Caffeine is another popular energy supplement, but the substance’s potential ergogenic effects are more likely attributable to its role as a central nervous system stimulant and the related decreased perception of energy expenditure.

Meanwhile, research analyzing men’s use of legal, OTC performance-enhancing drugs like whey protein, creatine, and glutamine found that some men may be overusing these products because of a lack of self-confidence. This, the researchers posited, may signal a male eating disorder.

In 2014, Sports Illustrated interviewed a cohort of elite Olympic athletes, asking, “If you were given a performance-enhance substance, you would not be caught, and you would win, would you take it?” About 98% of athletes answered yes.

The interviewers then changed the question to, “If you were given a performance-enhancing substance, and you would not be caught, win all competitions for 5 years, then die, would you take it?” More than half still said yes.

The bottom line is that pharmacists should keep an eye out for men who buy excessive amounts of bodybuilding supplements.

4. Is the supplement safe?

Most vitamins and supplements can be safe when used properly, according to Paul M. Coates, PhD, director of the NIH’s Office on Dietary Supplements.

“Products sold nationally in stores and online where you usually shop should be fine,” he noted in a NIH news release.

Every supplement label should contain a caution and warning section describing who should avoid the product, who should take precaution while using it, and what the potential side effects are. Patients taking prescription drugs, pregnant or lactating women, those with serious medical conditions, and patients with allergies should be particularly aware of written warnings.

Beyond these warnings, supplements are sometimes found to be dangerous after they’ve already hit the market.

“According to the FDA, supplement products most likely to be contaminated with pharmaceutical ingredients are herbal remedies promoted for weight loss and for sexual or athletic performance enhancement,” Dr. Coates explained.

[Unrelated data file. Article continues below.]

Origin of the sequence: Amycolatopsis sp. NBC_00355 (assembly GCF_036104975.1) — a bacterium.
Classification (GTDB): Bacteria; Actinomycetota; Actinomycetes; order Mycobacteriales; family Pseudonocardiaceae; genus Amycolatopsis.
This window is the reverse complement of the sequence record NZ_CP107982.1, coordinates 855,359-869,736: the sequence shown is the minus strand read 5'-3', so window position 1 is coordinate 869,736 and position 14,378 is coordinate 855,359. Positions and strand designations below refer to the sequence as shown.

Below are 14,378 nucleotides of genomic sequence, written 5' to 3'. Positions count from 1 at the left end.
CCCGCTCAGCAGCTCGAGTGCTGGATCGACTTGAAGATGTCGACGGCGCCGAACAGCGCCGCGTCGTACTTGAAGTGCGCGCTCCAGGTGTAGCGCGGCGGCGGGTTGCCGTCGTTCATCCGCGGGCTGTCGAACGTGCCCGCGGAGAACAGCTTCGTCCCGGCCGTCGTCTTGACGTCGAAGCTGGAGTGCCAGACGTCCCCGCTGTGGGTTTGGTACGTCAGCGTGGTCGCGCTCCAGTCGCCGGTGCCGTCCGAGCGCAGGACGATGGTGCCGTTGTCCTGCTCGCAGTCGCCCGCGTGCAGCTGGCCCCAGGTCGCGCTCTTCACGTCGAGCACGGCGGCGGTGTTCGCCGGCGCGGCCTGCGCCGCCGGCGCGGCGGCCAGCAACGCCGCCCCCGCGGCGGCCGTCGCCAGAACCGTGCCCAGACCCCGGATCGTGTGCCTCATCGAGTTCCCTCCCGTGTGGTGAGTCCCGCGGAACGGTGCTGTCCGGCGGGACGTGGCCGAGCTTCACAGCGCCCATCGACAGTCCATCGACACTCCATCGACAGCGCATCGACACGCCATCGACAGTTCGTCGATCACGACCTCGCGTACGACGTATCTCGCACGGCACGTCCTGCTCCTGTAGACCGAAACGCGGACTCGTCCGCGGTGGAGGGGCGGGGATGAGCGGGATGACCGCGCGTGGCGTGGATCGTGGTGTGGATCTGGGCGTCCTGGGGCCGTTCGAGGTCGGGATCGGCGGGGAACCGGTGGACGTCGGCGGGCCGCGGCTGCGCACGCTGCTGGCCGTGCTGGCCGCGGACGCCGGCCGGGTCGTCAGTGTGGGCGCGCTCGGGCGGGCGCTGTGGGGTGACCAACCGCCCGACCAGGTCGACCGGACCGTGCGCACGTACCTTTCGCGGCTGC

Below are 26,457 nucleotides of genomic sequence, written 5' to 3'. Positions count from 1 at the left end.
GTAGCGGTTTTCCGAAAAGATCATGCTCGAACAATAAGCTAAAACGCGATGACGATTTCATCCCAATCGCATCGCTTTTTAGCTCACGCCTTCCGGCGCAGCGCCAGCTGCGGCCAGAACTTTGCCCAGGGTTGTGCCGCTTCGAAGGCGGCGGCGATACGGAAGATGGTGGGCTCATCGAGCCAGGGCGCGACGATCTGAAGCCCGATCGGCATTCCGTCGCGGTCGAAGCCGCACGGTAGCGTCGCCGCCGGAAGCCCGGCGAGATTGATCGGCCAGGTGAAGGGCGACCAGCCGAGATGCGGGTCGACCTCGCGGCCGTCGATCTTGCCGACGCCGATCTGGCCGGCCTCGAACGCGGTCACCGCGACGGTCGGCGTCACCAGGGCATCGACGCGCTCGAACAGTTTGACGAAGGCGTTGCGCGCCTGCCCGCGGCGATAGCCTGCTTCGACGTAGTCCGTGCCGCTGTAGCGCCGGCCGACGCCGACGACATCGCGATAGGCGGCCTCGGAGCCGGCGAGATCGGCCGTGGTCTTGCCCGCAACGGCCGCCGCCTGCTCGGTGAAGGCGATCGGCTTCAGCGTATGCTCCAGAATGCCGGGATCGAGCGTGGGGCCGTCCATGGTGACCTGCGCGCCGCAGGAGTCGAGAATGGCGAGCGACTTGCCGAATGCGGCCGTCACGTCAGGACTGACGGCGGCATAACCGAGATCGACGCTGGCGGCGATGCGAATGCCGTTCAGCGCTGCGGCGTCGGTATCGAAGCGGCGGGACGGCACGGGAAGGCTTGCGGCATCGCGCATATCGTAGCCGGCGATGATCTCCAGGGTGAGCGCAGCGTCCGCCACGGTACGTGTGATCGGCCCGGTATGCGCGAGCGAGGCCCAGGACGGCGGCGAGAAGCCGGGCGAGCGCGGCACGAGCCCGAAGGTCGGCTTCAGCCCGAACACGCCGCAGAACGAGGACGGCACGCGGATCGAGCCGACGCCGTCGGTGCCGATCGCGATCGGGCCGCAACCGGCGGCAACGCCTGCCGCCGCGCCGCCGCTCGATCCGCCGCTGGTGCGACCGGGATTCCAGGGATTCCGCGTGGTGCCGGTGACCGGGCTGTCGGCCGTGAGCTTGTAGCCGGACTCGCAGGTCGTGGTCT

The FDA regularly issues warnings about products that may pose a threat to public health. One FDA sweep of potentially unsafe or tainted supplements in November 2015 left more than 100 dietary supplement manufacturers and distributors facing civil injunctions and criminals actions.

5. Will the supplement interact with the patient’s prescription medications?

Supplements can interfere with the proper metabolization of some prescription drugs, and vice versa.

Many researchers believe that drug-supplement interactions are not as easily recognized or managed, which could be a contributing factor to ineffective therapy, adverse effects, and increased risk for deficiencies or toxicities that can negatively affect a patient’s well-being.

Examples of potential drug-supplement interactions include:

· Vitamin A, vitamin E, and vitamin K with warfarin

· Iron with tetracyclines and fluoroquinolones

· Calcium with corticosteroids

· Ginseng with antidiabetic agents

· Melatonin with monoamine oxidase inhibitors, selective serotonin reuptake inhibitors, and tricyclic antidepressants

Pharmacists are well placed to answer any questions about potential supplement-medication interactions.